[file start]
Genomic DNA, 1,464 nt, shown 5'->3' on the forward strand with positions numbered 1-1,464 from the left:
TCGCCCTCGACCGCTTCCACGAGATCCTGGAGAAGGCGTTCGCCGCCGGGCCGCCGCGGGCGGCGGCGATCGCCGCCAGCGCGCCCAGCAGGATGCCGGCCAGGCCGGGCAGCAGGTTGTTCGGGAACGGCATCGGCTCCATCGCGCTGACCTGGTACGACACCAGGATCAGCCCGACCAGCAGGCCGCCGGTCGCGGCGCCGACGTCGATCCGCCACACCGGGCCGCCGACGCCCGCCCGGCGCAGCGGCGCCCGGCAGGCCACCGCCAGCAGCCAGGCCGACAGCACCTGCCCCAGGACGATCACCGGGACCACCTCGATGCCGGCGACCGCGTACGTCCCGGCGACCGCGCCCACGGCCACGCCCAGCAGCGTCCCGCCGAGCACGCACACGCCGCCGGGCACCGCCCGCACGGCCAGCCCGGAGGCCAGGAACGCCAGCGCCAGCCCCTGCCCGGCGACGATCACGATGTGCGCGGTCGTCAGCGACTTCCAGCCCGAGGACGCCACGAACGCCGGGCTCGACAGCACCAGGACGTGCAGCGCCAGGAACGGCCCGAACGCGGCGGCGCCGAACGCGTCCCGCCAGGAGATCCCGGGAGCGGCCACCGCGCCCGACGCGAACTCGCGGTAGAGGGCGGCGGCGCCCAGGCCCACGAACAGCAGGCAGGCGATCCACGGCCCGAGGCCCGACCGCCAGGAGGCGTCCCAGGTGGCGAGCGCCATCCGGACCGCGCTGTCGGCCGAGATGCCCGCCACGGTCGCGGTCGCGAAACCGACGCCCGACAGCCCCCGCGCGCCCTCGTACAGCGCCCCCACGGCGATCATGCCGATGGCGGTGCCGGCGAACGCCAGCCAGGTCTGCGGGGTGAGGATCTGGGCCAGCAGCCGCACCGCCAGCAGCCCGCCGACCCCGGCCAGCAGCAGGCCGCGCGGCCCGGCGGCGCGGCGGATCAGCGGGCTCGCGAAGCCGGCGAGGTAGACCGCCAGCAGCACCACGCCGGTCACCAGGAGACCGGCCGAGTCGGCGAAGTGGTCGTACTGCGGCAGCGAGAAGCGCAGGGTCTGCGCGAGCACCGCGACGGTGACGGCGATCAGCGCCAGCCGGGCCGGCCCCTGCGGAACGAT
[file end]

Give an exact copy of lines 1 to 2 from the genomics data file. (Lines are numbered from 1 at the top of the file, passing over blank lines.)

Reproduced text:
Genomic DNA, 1,464 nt, shown 5'->3' on the forward strand with positions numbered 1-1,464 from the left:
TCGCCCTCGACCGCTTCCACGAGATCCTGGAGAAGGCGTTCGCCGCCGGGCCGCCGCGGGCGGCGGCGATCGCCGCCAGCGCGCCCAGCAGGATGCCGGCCAGGCCGGGCAGCAGGTTGTTCGGGAACGGCATCGGCTCCATCGCGCTGACCTGGTACGACACCAGGATCAGCCCGACCAGCAGGCCGCCGGTCGCGGCGCCGACGTCGATCCGCCACACCGGGCCGCCGACGCCCGCCCGGCGCAGCGGCGCCCGGCAGGCCACCGCCAGCAGCCAGGCCGACAGCACCTGCCCCAGGACGATCACCGGGACCACCTCGATGCCGGCGACCGCGTACGTCCCGGCGACCGCGCCCACGGCCACGCCCAGCAGCGTCCCGCCGAGCACGCACACGCCGCCGGGCACCGCCCGCACGGCCAGCCCGGAGGCCAGGAACGCCAGCGCCAGCCCCTGCCCGGCGACGATCACGATGTGCGCGGTCGTCAGCGACTTCCAGCCCGAGGACGCCACGAACGCCGGGCTCGACAGCACCAGGACGTGCAGCGCCAGGAACGGCCCGAACGCGGCGGCGCCGAACGCGTCCCGCCAGGAGATCCCGGGAGCGGCCACCGCGCCCGACGCGAACTCGCGGTAGAGGGCGGCGGCGCCCAGGCCCACGAACAGCAGGCAGGCGATCCACGGCCCGAGGCCCGACCGCCAGGAGGCGTCCCAGGTGGCGAGCGCCATCCGGACCGCGCTGTCGGCCGAGATGCCCGCCACGGTCGCGGTCGCGAAACCGACGCCCGACAGCCCCCGCGCGCCCTCGTACAGCGCCCCCACGGCGATCATGCCGATGGCGGTGCCGGCGAACGCCAGCCAGGTCTGCGGGGTGAGGATCTGGGCCAGCAGCCGCACCGCCAGCAGCCCGCCGACCCCGGCCAGCAGCAGGCCGCGCGGCCCGGCGGCGCGGCGGATCAGCGGGCTCGCGAAGCCGGCGAGGTAGACCGCCAGCAGCACCACGCCGGTCACCAGGAGACCGGCCGAGTCGGCGAAGTGGTCGTACTGCGGCAGCGAGAAGCGCAGGGTCTGCGCGAGCACCGCGACGGTGACGGCGATCAGCGCCAGCCGGGCCGGCCCCTGCGGAACGAT